Volunteer in Zambia & Victoria Falls: Chimpanzees, Medical, Teaching

2018-06-03T15:38:37+00:00By |
By Robin Van Auken on Volunteer Forever

Visit Victoria Falls in Zambia as a responsible traveler – and while you’re there, lend a hand as a volunteer! From projects that have you teaching at a rural village with International Volunteer HQ, to shadowing medical professionals at hospitals with Love Volunteers, to romping with chimpanzees at Chimfunshi with African Impact, you’ll have tons of possibilities to plan an amazing African adventure.

As a volunteer traveler in Zambia, you’ll gain valuable insight into global issues while giving individual attention to people and animals in need. Some of the shocking statistics from Zambia focus on its health crisis: more than 1.2 million people there live with HIV, yet fewer than half understand the illness and how to prevent it. As a volunteer, you can make a difference in this country’s health sector.

In addition to health care, you can provide educational support when you volunteer as a tutor or to help teachers in their classrooms. Many schools in rural Zambia suffer from a shortage of resources and formally trained educators, resulting in a “hot-seating” system that only allows children to attend school part time. Some families can’t afford the school fees, so their children can’t complete primary education.

Wildlife also suffers in Zambia – most notably chimpanzees. Adult chimps are targeted as bushmeat by poachers, leaving the infants unprotected. You can help at a chimpanzee sanctuary, interacting with the primates and inventing social enrichment activities that are fun and encourage socializing.

Whatever project you choose, your time in Zambia will be gratifying and can make a long-lasting contribution to the betterment of this nation.

But it’s not all work! Since you’ll be at Victoria Falls, one of the seven natural wonders of the world and a UNESCO World Heritage Site, you can add weekend adventure trips to your itinerary, or travel around the area before or after your volunteer placement. Between guided safaris, hiking, whitewater rafting, and bungee jumping, you’ll have no shortage of amazing places to see.

A LITTLE ABOUT ZAMBIA

The Republic of Zambia is a landlocked country, located in southern Africa. Its capital is Lusaka, but most programs you’ll find in this article are located in Livingstone, a small city on the border of Zimbabwe. Zambia became an independent nation in 1964, and is governed as a unitary presidential republic. Its official language is English.

Historically, Zambia was settled by the hunter-gathering people known as the Khoisan until AD 300, when the Bantu migrated into the area. Throughout the next millennia, other tribes migrated into the region, and kingdoms were established. The Portuguese explorer Francisco de Lacerda was the first European to lead an expedition in Zambia, claiming it for Portugal.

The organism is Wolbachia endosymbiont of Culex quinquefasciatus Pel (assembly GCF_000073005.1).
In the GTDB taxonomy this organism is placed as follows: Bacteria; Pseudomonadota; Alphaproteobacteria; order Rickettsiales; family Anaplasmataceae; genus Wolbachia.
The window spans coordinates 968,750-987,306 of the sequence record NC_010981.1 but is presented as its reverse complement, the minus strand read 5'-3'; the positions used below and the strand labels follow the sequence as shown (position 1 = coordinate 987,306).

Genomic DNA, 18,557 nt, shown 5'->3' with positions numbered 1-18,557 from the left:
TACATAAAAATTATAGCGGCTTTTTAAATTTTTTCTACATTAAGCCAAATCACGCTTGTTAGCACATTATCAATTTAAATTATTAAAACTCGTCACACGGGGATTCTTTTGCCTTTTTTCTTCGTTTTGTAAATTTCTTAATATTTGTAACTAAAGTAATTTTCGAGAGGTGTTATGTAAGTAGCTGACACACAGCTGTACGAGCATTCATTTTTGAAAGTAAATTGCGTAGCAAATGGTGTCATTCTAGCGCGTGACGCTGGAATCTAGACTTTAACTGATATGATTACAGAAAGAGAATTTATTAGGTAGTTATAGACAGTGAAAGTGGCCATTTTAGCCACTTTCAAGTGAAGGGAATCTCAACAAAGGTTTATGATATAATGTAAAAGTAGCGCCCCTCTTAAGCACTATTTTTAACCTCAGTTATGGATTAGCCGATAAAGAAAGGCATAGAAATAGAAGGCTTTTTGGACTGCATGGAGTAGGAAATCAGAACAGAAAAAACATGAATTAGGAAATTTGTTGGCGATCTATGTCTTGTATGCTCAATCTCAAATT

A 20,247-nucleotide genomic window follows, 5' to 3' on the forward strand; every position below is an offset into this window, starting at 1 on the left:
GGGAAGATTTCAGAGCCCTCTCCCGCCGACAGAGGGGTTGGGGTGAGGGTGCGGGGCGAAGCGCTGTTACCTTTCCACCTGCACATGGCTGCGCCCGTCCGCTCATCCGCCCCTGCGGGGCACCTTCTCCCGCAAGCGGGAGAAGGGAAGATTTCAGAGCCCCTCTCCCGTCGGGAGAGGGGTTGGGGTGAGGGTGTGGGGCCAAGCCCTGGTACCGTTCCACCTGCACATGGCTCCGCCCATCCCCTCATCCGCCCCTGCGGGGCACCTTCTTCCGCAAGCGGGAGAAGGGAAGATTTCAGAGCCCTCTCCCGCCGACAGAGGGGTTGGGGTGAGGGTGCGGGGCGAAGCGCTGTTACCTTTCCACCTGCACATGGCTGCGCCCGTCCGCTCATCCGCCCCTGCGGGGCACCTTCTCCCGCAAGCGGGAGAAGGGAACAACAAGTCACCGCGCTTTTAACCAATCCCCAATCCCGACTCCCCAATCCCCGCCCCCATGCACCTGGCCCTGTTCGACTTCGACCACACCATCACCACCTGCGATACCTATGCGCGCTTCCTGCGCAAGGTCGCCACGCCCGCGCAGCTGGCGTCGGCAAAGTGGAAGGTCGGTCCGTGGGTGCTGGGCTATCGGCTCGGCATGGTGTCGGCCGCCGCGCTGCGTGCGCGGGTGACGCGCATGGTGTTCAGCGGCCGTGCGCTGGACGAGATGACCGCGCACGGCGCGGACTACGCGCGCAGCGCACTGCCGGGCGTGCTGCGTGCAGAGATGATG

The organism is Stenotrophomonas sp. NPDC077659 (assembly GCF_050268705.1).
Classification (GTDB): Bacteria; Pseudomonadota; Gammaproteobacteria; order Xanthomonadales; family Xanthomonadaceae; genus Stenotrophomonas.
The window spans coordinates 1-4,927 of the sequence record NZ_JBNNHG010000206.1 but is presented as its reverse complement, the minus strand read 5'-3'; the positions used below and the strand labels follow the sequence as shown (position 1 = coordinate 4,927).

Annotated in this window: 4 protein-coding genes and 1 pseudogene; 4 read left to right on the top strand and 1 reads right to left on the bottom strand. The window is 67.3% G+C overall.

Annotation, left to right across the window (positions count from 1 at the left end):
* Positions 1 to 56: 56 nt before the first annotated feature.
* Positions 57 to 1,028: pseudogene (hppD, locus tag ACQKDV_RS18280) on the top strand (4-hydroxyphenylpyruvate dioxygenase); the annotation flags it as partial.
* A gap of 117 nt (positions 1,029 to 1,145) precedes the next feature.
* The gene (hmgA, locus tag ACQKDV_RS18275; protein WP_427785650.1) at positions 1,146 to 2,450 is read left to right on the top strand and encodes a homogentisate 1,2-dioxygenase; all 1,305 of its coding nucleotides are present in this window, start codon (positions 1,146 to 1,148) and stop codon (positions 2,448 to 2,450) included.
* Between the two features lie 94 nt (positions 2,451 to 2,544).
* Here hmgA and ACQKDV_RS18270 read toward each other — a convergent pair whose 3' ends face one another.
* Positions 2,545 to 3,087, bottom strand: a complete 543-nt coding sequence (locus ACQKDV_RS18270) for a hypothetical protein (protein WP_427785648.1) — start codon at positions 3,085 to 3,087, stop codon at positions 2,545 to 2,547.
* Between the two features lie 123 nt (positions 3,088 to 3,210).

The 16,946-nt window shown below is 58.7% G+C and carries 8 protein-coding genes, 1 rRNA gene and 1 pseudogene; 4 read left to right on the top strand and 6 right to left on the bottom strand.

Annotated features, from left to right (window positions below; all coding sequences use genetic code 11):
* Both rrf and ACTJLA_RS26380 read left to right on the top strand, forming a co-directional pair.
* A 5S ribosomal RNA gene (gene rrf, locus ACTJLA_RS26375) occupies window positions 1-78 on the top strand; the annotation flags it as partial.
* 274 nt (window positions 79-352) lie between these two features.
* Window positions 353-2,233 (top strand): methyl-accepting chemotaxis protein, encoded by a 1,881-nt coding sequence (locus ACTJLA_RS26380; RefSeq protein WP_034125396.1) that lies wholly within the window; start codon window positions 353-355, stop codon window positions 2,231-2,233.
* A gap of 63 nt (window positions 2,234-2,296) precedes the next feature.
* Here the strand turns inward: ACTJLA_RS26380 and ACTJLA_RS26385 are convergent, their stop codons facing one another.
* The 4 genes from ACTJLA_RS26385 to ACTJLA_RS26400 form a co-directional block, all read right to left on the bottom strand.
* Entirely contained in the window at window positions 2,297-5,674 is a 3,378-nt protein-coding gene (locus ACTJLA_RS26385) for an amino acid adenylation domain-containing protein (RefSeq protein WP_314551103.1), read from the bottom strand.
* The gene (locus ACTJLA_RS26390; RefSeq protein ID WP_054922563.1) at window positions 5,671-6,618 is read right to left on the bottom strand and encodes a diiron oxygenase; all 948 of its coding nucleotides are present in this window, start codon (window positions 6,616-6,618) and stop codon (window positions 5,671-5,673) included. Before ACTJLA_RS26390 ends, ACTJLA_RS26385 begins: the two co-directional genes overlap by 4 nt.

Zambia’s most prominent early visitor was Scottish explorer and missionary David Livingstone, who hoped to end the slave trade though the “3 Cs“: Christianity, Commerce, and Civilization. He was the first European recorded to see Victoria Falls, and he named it for his monarch, Queen Victoria, in 1855. The British South Africa Company, led by Cecil Rhodes, purchased mineral rights from the Lozi people in 1888. Copper was discovered, which eventually resulted in the establishment of British Colonial rule and the naming of the country Northern Rhodesia. Independence from Great Britain came after a campaign spearheaded by Harry Nkumbula of the African National Congress (ANC), with help later from Kenneth Kaunda of the United National Independence Party (UNIP).

Until the mid-19th century, Zambian people lived in independent tribes, with unique cultural identities. British rule resulted in the urbanization of the region with many ethnic groups moving into cities and influencing each other. There is a movement to introduce what is now called “Zambian culture” into the rural villages, which could diminish traditional cultures. You can still see many of these traits in ceremonies, pottery, basketry, wood carvings, and copper crafts.

Zambia made sports history in 1964 when it declared its independence on the day of the closing ceremony of the Summer Olympics. It became the first country to enter the games as one country, and then leave it as another.

Explore a few unique volunteer programs in Zambia and start planning your itinerary today!

READ THE REST OF THIS ARTICLE BY ROBIN VAN AUKEN ON VOLUNTEER FOREVER…

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About the Author:

I’m Robin Van Auken, an author, researcher and educator specializing in communications, the publishing industry, as well as cultural heritage projects. I teach at Lycoming College, and when I'm not teaching, I write. I've authored more than a dozen books, ranging from nonfiction history to fictional novels. I'm also a public archaeologist. Learn more about my books projects on the web at: www.RobinVanAuken.com.